A spitting oyster woman in a fountain, a seven-metre-long skewer with more or less edible ingredients, a disturbing washing-up scenario, rotting lemons, and paintings of decadent food displays that remind us of our own vanity. All of this and more is part of the new exhibition Food Galore in Baroque and Contemporary Art at Gl. Holtegaard
, a journey through food, food culture and art past and present.
Food Galore presents baroque paintings and new Danish contemporary art. The exhibition takes food as its theme a surfeit of food, guilty pleasures, the sensory delight of eating and decadent feasts that make your mouth water. It also presents the flip side, looking at portrayals of food in a privileged world through the historical lens of baroque art.
Artists have painted food throughout history, shedding light on its significance as more than just fuel to keep our bodies up and running. In FOOD GALORE food is seen as a symbol, identity marker, commodity and indicator of peoples position are on the social ladder - an exhibition that challenges us to see food and meals with fresh eyes.
The starting point for the exhibition is a selection of 17th-century paintings. Five baroque painters from Italy Felice Boselli (1650-1732), from the Netherlands Pieter Claesz (1597-1661), Gillis van Hulsdonck (1625-1669) and Frans Snijders (1579-1657), as well as Abraham Mignon (1640-1679) from Germany. All of these artists specialised in paintings of food, and contributed to them becoming an independent genre. With consummate skill they painted sumptuous displays of shellfish, fruit, bread, wine and meat, dramatically staging everything a hungry heart could desire. The paintings are charged with symbolic meaning. On the one hand they are portrayals of surplus and sensory pleasures, but on the other they are reminders of the fleeting nature of life. They provided food for thought during their lifetimes, and continue to raise issues akin to the ethical perspectives we have on food, consumer culture and lifestyle choices today.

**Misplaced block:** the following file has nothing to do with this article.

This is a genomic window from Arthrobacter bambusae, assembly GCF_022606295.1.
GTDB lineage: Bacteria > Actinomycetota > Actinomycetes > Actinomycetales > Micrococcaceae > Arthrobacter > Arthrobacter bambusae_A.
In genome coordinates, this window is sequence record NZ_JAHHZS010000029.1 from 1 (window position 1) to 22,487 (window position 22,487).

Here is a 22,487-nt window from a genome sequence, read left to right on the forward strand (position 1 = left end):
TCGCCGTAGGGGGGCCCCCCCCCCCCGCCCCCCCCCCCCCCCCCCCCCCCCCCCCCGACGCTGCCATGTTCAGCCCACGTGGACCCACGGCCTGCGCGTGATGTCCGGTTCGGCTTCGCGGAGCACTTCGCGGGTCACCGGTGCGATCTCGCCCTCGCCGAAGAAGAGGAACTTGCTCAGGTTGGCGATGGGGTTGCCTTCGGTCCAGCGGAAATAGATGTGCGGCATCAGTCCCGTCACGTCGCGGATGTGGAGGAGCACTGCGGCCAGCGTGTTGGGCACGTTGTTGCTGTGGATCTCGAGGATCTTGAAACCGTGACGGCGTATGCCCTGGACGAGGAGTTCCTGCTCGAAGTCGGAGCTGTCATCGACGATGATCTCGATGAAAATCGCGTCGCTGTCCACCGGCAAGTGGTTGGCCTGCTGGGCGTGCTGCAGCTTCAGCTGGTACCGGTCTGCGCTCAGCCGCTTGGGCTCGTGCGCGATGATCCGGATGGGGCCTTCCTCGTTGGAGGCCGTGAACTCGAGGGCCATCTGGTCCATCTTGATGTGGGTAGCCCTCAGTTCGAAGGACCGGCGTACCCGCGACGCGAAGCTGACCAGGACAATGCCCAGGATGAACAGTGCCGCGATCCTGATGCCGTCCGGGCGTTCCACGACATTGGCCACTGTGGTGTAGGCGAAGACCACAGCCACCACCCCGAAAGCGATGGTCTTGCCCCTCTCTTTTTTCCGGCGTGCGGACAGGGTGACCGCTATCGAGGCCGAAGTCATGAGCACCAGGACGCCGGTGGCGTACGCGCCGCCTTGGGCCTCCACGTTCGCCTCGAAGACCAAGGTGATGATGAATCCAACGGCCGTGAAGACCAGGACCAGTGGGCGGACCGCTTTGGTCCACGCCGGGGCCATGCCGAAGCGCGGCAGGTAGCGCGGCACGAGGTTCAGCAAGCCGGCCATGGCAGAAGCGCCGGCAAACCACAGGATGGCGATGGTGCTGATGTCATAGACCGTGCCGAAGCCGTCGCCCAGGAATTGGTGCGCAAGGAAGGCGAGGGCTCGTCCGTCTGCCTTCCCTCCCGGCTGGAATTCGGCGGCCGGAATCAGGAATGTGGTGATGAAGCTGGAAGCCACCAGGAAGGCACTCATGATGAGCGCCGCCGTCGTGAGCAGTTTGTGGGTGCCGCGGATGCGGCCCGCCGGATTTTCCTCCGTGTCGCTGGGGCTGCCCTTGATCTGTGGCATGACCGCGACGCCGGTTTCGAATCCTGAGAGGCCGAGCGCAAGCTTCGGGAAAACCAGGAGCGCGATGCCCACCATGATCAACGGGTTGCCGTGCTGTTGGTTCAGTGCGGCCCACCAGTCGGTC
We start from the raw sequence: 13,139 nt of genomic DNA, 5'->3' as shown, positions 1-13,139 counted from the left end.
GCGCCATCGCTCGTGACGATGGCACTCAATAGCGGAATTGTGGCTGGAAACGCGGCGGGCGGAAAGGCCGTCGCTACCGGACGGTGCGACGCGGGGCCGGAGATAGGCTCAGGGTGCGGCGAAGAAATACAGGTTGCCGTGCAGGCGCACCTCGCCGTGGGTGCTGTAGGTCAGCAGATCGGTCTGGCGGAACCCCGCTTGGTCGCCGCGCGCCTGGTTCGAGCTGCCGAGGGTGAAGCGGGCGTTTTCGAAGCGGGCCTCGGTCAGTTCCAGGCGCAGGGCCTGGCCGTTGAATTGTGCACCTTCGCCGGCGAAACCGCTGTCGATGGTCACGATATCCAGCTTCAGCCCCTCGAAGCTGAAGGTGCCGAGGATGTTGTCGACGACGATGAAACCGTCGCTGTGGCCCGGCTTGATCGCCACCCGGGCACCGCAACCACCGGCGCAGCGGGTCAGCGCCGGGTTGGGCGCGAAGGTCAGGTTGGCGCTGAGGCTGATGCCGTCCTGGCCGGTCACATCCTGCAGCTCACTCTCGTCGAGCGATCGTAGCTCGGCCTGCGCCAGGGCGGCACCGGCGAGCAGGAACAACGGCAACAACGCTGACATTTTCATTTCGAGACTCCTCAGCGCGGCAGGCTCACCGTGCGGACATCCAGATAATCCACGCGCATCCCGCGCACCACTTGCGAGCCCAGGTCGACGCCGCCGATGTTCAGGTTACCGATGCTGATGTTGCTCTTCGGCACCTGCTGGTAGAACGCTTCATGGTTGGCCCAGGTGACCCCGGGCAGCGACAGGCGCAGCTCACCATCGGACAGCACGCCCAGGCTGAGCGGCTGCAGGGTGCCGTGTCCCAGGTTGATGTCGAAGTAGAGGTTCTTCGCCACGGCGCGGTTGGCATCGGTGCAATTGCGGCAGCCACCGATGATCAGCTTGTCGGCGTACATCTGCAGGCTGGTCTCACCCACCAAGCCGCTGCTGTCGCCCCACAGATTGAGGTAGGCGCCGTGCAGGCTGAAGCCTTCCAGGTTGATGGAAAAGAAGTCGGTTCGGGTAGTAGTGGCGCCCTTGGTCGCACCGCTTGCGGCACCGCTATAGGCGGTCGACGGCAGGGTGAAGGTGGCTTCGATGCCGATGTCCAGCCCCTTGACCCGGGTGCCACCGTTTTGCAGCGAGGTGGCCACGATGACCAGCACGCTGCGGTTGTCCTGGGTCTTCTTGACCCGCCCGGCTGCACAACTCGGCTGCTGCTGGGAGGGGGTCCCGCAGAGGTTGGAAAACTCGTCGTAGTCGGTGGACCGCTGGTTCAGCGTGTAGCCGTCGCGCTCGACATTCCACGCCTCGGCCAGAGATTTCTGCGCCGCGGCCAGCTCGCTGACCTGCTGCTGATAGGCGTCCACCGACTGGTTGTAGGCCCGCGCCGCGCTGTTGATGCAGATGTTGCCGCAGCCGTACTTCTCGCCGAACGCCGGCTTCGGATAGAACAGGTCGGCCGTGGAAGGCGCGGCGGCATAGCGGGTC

Four Danish contemporary artists, Emily Gernild (b. 1985), Silas Inoue (b. 1981), Rolf Nowotny (b. 1978) and Anna Stahn (b. 1994), have created new baroque-inspired works for the exhibition. In sculpture, poetry, drawing, wallpaper, paintings and installations, they bring their own artistic perspectives to the food motifs of the baroque and food culture today. From questions of overconsumption, climate change, identity, desire, ideals of health and class barriers, to cultural encounters across the global map.